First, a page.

The new guy: WJZ's Vic Carter is glad to be in Baltimore. He's not Al Sanders, and that's all right with him.


January 02, 1996|By Chris Kaltenbach | Chris Kaltenbach,SUN STAFF

Has there ever been a better name for an anchorman?

Vic Carter. It jumps off the tongue so easily, so quickly. One syllable followed by two, some good, hard consonants sandwiching some short, pithy vowels.

Vic Carter, anchorman. It just sounds so right.

WJZ's new anchor, who debuts tonight, would no doubt be embarrassed by the suggestion his name sounds like something out of a textbook. There's nothing special about him, he emphasizes repeatedly. If you don't mind, he'd really rather have his picture taken without the sports jacket. He's just a 37-year-old man with a fine voice and good presence who knows how to read and report the news.

So, how would he like to be described?

Mr. Carter squirms in his seat, a little uncomfortable with this moment of forced introspection. "I guess as one of the guys," he says finally. "Just say, 'He's one of the guys.'

"I don't put on a lot of airs," he continues, warming slightly -- but only slightly -- to the question. "I don't have a lot of heady thoughts about the way life should be or anything like that. I just want to be able to do a good job for whoever I'm working for."

Not that Vic Carter is shy or reticent or unwilling to talk. Far from it; he's gregarious and approachable.

Late for an interview, he apologizes profusely and laughs self-mockingly at the circumstances: Just back from Atlanta, where he'd spent Christmas at home with his wife and daughter, he'd arrived at Baltimore-Washington International Airport and promptly forgotten where he left his car.

OK, we'll buy it. Maybe he is pretty much one of us.

Except for two things: Beginning at 6 and 11 tonight, he'll be seen in umpteen thousand Baltimore-area homes every evening. And he's taking the place of a local legend.

No one has to be reminded how much the late Al Sanders meant to WJZ and to Baltimore. Together with co-anchor Jerry Turner, who died in 1987, he crafted an 11 p.m. newscast that dominated local news, never being really challenged until last year. But more than an on-air personality, Al Sanders was a man people trusted, a role model for everyone.

When he died last June, many Baltimoreans grieved as though they had lost a close friend.

Which means Vic Carter is going to have to fill some pretty big shoes. How's he going to do it?

Obviously, he knew that question was coming. And just as obviously, he knew there was only one way to answer it.

Successor, not replacement

"I'm not really replacing Al Sanders, I'm succeeding him," he says simply. "There can never be a replacement for Al Sanders."

Marcellus Alexander agrees. As WJZ's general manager, he's the man who hired Mr. Carter. The idea, he insists, was not to go out and find a replacement. Rather, the idea was to find someone who fit in with the Eyewitness News team, someone who could share the anchor duties with Denise Koch, Sanders' longtime partner.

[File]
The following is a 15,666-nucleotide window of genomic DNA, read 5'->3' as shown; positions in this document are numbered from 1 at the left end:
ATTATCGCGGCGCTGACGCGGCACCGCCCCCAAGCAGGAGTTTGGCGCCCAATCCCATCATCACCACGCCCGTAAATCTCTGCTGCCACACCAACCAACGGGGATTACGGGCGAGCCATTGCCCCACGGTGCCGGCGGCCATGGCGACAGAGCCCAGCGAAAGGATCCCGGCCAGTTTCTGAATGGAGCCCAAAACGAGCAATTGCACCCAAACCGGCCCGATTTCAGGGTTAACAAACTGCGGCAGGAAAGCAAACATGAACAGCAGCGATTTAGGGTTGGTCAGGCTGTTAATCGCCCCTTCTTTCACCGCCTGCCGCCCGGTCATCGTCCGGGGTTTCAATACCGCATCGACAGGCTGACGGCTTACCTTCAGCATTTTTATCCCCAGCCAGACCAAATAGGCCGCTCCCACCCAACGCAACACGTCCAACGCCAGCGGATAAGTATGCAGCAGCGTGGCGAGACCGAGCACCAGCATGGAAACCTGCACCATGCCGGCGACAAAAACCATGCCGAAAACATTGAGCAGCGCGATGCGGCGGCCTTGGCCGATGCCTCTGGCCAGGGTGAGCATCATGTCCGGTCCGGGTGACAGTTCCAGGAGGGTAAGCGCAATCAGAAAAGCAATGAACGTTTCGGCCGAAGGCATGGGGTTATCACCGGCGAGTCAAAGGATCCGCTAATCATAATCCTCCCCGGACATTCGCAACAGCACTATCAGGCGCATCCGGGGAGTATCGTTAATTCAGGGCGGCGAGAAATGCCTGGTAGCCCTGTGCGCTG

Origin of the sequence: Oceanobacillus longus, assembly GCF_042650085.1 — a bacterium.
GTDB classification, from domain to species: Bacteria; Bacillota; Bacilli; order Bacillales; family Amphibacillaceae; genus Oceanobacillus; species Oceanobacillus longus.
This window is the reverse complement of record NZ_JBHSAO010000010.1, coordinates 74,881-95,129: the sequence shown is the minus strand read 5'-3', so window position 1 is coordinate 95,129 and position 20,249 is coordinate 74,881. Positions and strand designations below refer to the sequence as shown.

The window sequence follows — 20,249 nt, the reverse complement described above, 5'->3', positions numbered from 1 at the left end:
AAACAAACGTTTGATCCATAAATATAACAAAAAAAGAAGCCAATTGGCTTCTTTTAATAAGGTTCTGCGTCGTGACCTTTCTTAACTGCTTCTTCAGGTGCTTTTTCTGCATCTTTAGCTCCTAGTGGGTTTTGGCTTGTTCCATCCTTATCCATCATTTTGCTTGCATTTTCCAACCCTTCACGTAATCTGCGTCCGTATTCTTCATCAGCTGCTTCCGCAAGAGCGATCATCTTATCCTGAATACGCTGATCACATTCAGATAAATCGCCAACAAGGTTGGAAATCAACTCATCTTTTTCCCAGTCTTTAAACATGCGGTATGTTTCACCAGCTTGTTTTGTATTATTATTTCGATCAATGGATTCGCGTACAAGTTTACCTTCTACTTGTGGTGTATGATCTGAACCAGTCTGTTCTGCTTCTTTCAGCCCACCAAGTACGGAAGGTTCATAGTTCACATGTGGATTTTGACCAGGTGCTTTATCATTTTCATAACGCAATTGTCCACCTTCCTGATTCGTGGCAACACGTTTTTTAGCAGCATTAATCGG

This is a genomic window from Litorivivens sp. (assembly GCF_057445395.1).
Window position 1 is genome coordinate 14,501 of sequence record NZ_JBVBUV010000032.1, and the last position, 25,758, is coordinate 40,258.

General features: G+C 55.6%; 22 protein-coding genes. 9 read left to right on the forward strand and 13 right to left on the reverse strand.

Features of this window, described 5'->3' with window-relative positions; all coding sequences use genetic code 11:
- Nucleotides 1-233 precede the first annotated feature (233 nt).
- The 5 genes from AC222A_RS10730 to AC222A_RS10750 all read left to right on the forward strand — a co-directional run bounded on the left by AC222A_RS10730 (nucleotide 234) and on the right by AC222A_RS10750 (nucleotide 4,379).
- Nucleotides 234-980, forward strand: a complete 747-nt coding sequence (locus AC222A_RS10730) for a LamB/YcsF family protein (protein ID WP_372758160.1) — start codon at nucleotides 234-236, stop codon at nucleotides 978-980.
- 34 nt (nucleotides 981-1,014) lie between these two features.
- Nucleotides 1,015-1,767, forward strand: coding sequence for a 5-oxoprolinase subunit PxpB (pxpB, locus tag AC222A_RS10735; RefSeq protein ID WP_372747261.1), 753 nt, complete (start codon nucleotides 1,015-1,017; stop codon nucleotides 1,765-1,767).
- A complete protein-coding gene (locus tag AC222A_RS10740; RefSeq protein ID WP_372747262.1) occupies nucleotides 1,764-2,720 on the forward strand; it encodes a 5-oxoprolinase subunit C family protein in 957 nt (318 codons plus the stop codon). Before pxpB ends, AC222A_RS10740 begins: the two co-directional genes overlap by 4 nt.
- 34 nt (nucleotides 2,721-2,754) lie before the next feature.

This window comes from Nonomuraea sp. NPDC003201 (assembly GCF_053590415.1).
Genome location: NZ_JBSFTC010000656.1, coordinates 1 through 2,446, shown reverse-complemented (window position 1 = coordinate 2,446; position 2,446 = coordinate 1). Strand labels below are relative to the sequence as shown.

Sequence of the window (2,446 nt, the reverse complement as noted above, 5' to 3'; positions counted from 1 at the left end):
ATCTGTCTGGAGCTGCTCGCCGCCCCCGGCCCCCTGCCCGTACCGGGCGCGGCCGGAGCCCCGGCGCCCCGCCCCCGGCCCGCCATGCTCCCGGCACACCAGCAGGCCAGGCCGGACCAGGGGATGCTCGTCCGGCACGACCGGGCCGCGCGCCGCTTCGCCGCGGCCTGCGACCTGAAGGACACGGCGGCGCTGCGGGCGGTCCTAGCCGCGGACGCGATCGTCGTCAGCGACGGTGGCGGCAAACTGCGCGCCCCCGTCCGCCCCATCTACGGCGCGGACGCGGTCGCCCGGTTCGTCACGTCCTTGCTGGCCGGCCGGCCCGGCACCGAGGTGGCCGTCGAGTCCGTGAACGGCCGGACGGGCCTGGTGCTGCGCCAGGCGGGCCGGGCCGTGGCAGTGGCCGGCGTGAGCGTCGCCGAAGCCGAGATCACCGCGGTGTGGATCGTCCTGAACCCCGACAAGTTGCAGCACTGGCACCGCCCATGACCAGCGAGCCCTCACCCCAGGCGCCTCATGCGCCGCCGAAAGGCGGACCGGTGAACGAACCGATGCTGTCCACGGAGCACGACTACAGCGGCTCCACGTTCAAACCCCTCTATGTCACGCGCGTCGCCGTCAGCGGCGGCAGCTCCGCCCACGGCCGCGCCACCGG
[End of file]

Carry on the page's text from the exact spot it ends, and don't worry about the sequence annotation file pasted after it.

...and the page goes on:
"When we began the search for someone to co-anchor with Denise, we never looked for a replacement for Al Sanders, because none exists," Mr. Alexander says. "He was truly one of a kind.

"If anyone has taken Al's place, and she hasn't, it would be Denise. She moved into the seat he occupied some months ago. But it's real important to realize I'm not expecting her to be Al either."

Ms. Koch met with Mr. Carter during the interview process. She told him how much Al Sanders meant to Baltimore, and how viewers would inevitably compare the new with the old.

"I was as blunt with him as I could possibly be," she says. "I told him there was no way he was not going to be in some way affected by that. People in this city are extremely generous, extremely gracious, but for a while people are going to say to him, 'Gosh, we really miss Al.' "

Such comparisons will not faze her new partner, Ms. Koch predicts. "I think he understands how important Al was. I think if that would have been a problem with him, he wouldn't have come."

Point of origin

A native of Radford, Va., Mr. Carter grew up the only boy in a family that included four sisters, three older than he. His father, Earnest, worked as a crane operator at the Lynchburg steel foundry. His mother, Sybil, managed a neighborhood Dollar General Store.

"It was a college community," Mr. Carter recalls of the town, home to Radford University. "Tree-lined streets, a hospital, Army ammunitions plant. At one time, when we were in the Cold War, Radford was like the fifth location on the hot list of places that might be targeted, because of the ammunition plant."

Given where he grew up, in a neighborhood with the military on one side and academia on the other, perhaps it shouldn't come as a surprise he decided to become a newsman. After graduating with a degree in communications from Morehead State University in Kentucky, he knocked on the door of WSET-TV in Lynchburg, Va., and was hired as a reporter three days later.

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